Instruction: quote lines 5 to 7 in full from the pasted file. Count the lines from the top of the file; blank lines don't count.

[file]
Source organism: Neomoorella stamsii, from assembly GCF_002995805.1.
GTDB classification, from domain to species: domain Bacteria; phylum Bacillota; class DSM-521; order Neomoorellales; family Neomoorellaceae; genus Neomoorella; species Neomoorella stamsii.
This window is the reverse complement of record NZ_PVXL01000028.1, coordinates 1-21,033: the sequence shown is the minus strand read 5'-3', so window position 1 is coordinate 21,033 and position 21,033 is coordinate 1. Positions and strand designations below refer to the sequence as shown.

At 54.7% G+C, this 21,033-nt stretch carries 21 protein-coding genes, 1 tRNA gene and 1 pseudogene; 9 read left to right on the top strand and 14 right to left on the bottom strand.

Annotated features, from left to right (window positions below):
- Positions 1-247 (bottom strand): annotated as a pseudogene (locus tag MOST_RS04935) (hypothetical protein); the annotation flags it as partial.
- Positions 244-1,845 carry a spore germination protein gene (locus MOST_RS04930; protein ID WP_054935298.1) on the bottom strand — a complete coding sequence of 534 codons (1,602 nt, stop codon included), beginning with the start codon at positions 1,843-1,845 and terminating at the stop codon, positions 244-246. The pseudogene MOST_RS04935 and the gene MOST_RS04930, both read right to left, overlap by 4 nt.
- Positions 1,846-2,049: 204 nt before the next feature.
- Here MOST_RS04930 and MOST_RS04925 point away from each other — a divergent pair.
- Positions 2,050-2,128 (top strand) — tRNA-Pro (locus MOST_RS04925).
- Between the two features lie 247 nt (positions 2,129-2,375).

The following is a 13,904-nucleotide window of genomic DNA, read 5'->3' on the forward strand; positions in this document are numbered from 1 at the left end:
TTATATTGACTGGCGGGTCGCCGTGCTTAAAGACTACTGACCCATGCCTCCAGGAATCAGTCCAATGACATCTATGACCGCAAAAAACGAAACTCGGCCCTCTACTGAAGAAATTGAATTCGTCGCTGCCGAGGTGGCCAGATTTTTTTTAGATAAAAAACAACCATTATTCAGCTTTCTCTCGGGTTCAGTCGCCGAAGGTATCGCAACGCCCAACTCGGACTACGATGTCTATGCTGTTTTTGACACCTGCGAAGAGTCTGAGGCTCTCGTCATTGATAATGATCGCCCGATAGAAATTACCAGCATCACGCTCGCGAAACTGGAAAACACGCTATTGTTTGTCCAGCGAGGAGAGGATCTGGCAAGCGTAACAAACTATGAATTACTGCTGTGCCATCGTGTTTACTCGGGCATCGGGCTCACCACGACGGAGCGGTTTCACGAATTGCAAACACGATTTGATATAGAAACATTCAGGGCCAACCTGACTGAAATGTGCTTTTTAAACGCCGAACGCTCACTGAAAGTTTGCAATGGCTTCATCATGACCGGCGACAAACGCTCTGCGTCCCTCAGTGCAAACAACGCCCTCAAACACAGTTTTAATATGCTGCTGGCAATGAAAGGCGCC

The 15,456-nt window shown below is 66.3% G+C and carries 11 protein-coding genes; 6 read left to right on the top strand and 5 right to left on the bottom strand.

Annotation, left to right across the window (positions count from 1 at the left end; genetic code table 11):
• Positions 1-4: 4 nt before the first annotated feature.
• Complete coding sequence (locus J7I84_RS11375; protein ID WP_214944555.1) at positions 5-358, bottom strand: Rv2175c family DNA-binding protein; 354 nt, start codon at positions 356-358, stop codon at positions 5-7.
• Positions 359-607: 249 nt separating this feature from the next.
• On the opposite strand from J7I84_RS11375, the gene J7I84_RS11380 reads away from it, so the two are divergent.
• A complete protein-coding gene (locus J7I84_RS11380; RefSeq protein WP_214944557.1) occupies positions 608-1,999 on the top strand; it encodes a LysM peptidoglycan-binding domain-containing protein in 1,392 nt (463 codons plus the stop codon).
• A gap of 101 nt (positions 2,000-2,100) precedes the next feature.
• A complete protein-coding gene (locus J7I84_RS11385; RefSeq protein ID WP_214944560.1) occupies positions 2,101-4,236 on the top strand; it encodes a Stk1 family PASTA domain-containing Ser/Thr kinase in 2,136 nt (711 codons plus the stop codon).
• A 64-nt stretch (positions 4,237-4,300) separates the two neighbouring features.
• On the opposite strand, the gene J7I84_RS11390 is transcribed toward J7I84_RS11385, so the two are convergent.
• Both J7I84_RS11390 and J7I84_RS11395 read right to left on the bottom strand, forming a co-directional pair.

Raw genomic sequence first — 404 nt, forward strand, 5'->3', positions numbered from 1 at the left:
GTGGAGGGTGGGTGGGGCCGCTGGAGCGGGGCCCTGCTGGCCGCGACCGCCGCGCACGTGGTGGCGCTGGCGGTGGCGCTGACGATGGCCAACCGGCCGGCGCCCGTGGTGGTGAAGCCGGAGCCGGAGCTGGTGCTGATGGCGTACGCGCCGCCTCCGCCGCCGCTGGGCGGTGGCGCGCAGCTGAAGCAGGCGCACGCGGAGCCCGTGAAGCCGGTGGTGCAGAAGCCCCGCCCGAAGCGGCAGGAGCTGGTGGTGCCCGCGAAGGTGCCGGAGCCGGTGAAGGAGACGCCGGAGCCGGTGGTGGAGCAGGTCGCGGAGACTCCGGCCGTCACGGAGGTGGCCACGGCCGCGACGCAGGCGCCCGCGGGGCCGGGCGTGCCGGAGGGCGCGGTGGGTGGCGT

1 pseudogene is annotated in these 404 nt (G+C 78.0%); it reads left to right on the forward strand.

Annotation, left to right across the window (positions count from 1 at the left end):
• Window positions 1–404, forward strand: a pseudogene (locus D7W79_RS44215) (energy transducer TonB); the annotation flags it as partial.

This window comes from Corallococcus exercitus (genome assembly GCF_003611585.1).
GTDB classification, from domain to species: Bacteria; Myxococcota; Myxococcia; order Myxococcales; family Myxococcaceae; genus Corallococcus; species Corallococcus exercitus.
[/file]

Annotated features, from left to right (window positions below):
- Positions 1-247 (bottom strand): annotated as a pseudogene (locus tag MOST_RS04935) (hypothetical protein); the annotation flags it as partial.
- Positions 244-1,845 carry a spore germination protein gene (locus MOST_RS04930; protein ID WP_054935298.1) on the bottom strand — a complete coding sequence of 534 codons (1,602 nt, stop codon included), beginning with the start codon at positions 1,843-1,845 and terminating at the stop codon, positions 244-246. The pseudogene MOST_RS04935 and the gene MOST_RS04930, both read right to left, overlap by 4 nt.